Gender Inequality - One the Most Widespread Social Issues

The difference in treatment based on gender is evident in Mulan by the interactions between the male and female characters. A scene that was heart wrenching was when Mulan thought of herself as a failure because she could not bring honor to her family; In a study conducted by Soltanpanah and his colleges report “Results of a cross-cultural study examining different samples of women supported our prediction that gender role satisfaction is related to general life satisfaction. Mulan also thought she could not do anything right in life which if she was not a strong female could have led to her possibly developing depression. Mulan was able to overcome her hardships and honor her family by being persistent as a woman with little to no voice.

Mulan helps understand the above sociological concepts through the use of visual aids and how the characters interacted with each other. Watching the sociological principles visually displayed through the life of a young woman from a different culture, time, and country help me more objectively view these principles working in my own life. One can notice similarities of pressure from societal expectations; for on it can be to go to college and attain a degree despite uncertainty of career path while for Mulan it was finding a husband and bringing honor to her family.

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Final Thoughts

Viewing Mulan through a sociological lens can make one more aware of the hidden messages focused on gender norms in China. As a child watching this film the main goal was passing time and entertainment; now the main focus was on the sociological issues affecting Mulan’s experience as a young Chinese woman.

Works Cited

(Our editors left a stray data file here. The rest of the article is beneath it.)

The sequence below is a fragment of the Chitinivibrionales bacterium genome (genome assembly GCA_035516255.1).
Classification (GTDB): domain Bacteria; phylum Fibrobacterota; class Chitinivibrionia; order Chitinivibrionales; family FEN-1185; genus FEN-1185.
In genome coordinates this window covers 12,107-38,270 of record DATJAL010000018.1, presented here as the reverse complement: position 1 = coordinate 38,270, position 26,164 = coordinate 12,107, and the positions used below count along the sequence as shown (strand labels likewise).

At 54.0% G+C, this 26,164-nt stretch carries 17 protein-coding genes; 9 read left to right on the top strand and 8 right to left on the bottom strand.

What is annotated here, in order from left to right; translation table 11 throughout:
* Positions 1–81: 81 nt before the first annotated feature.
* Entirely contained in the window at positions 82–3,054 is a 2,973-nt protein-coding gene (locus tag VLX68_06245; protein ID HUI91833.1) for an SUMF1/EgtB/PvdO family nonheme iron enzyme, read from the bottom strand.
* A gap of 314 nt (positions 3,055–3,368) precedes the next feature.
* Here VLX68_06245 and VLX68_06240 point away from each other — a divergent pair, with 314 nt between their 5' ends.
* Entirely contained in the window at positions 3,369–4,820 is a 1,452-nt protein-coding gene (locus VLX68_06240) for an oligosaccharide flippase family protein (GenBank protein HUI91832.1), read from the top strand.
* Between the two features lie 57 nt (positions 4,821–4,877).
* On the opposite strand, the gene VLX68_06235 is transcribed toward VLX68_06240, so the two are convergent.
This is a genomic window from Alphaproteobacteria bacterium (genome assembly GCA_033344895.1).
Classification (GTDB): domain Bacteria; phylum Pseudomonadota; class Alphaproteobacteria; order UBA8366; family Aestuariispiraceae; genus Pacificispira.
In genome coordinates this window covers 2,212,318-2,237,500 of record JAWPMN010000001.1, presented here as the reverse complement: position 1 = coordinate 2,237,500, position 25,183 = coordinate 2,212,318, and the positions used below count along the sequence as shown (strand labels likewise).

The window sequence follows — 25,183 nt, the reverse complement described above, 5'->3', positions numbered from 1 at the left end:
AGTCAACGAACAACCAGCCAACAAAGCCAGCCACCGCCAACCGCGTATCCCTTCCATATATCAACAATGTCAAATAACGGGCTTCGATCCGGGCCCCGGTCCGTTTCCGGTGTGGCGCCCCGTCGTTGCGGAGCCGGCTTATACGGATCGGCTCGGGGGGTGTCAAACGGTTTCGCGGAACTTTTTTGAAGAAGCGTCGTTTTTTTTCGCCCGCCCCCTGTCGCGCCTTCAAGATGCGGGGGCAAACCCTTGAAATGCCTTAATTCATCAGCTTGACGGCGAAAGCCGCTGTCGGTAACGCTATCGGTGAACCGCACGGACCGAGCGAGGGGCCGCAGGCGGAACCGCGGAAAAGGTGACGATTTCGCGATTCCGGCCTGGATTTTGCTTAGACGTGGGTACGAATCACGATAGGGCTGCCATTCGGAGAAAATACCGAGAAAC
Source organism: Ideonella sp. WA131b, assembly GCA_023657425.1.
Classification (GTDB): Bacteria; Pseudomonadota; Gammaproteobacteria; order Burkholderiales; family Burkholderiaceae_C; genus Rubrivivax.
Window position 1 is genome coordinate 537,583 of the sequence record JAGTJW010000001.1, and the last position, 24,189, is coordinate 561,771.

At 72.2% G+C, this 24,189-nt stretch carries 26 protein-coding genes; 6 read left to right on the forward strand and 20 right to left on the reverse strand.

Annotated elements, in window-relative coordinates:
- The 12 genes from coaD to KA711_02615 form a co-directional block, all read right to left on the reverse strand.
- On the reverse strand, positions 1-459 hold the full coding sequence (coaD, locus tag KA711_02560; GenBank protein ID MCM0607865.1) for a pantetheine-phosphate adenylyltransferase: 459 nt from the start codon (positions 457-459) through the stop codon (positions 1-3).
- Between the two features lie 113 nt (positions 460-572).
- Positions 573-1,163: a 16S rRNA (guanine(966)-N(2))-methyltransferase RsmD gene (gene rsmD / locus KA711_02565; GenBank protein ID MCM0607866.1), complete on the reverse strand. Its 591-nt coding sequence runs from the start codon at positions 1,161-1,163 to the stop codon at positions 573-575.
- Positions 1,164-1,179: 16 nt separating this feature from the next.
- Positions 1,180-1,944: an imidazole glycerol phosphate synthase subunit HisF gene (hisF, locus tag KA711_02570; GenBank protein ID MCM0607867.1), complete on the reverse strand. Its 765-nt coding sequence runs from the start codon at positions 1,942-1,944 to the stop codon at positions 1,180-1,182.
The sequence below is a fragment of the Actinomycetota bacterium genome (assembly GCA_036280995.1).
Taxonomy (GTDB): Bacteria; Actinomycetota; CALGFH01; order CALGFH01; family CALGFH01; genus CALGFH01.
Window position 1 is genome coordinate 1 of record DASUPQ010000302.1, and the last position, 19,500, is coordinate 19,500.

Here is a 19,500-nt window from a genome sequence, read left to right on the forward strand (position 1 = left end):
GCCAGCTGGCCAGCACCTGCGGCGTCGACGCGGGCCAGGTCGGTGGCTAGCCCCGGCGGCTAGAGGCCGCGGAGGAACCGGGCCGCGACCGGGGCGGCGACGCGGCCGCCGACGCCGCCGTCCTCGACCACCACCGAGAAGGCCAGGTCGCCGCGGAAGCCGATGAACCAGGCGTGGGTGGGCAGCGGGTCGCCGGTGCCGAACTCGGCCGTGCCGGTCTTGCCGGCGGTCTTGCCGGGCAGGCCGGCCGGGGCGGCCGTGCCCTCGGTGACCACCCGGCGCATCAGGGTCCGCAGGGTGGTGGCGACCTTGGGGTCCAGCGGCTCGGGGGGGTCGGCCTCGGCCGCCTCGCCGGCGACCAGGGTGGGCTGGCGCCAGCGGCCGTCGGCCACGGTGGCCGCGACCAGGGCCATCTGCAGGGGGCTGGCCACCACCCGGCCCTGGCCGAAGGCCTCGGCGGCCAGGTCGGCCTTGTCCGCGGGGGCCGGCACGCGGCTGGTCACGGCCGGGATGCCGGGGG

1. Ferris, K., & Stein, J. (2018). The real world: An introduction to sociology (6th ed.). W.W. Norton & Company.
  2. Belarmino, M., & Roberts, M. R. (2017). Gendered expectations and pressure to marry in Chinese American women’s experiences of marrying at a later age. Sex Roles, 77(11-12), 829-843. doi:10.1007/s11199-017-0784-y
  3. Soltanpanah, A., Sanagoo, A., Moghadasin, M., & Vasli, P. (2016). The relationship between gender role satisfaction and life satisfaction among females. Journal of Applied Environmental and Biological Sciences, 6(11), 40-46.
  4. Stein, P. L., & Ferris, K. (2016). The real world: An introduction to sociology (5th ed.). W.W. Norton & Company.
  5. Kao, G., & Joyner, K. (2004). Do racial and ethnic groups respond differently to educational signals? The effects of high school curriculum on college enrollment. Social Science Research, 33(4), 1-30. doi:10.1016/j.ssresearch.2003.03.001
  6. Belarmino, M., & Roberts, M. R. (2018). Gendered expectations in Chinese American women’s educational experiences. Race Ethnicity and Education, 21(4), 543-561. doi:10.1080/13613324.2016.1276862
  7. Messersmith-Glavin, R. (2003). Feminism and Disney: They’re not so happily ever after. Feminist Media Studies, 3(1), 79-96. doi:10.1080/1468077032000058482
  8. Heppner, P. P., & Heppner, M. J. (2004). Examining the links between gender roles, gender identity, and romantic relationship satisfaction. Sex Roles, 50(11-12), 677-691. doi:10.1023/B:SERS.0000023081.80075.20
  9. Zhao, S., Grasmuck, S., & Martin, J. (2008). Identity construction on Facebook: Digital empowerment in anchored relationships. Computers in Human Behavior, 24(5), 1816-1836. doi:10.1016/j.chb.2008.02.012
  10. Kim, Y. Y. (2007). Communication and cross-cultural adaptation: An integrative theory. Routledge.
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Analysis Of The Movie Mulan Through A Sociological Lens. (2021, August 06). GradesFixer. Retrieved June 20, 2024, from